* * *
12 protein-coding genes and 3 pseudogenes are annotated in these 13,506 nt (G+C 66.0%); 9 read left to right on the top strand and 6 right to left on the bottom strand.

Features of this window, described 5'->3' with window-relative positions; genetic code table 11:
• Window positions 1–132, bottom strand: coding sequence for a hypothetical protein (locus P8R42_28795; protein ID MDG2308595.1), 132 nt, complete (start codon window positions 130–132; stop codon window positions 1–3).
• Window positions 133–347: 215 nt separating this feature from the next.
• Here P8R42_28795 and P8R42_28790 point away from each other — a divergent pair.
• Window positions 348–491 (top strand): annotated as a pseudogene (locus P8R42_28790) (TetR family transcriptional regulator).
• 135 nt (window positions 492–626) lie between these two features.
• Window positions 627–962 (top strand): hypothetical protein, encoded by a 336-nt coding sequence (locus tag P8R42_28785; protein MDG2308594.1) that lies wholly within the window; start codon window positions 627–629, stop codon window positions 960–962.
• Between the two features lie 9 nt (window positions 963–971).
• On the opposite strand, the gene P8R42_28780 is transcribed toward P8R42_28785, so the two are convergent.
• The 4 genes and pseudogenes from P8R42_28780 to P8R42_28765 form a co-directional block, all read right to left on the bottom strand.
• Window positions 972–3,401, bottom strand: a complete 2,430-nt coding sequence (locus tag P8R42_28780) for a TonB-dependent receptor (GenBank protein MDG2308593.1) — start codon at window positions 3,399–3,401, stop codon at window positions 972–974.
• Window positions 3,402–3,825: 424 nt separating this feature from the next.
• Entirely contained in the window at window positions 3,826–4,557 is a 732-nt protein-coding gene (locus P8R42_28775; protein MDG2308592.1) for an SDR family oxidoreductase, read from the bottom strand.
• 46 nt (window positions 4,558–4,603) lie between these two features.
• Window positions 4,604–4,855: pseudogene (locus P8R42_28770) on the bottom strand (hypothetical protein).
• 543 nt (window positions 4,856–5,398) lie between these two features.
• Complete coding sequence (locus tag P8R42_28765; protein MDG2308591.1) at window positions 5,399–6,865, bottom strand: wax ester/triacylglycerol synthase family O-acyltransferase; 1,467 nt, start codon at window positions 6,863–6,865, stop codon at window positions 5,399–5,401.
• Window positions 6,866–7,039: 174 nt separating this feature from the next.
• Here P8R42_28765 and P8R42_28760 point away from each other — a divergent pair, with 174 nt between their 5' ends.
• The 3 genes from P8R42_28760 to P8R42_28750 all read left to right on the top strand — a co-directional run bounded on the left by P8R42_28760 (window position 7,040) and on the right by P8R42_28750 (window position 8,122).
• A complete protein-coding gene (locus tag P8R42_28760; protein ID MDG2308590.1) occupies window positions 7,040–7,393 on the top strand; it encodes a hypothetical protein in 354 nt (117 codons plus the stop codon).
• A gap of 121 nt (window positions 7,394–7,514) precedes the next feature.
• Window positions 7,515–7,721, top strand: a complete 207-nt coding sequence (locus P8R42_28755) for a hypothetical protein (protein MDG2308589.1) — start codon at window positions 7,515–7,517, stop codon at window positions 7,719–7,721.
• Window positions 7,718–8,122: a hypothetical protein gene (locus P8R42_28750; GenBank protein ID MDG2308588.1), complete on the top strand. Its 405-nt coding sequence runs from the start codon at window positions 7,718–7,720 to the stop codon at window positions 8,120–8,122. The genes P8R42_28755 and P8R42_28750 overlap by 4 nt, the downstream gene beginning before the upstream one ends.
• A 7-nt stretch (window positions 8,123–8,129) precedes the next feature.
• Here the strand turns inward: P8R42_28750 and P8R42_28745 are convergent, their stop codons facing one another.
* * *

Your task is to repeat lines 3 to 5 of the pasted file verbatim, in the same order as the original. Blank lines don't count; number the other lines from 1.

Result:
• Window positions 1–132, bottom strand: coding sequence for a hypothetical protein (locus P8R42_28795; protein ID MDG2308595.1), 132 nt, complete (start codon window positions 130–132; stop codon window positions 1–3).
• Window positions 133–347: 215 nt separating this feature from the next.
• Here P8R42_28795 and P8R42_28790 point away from each other — a divergent pair.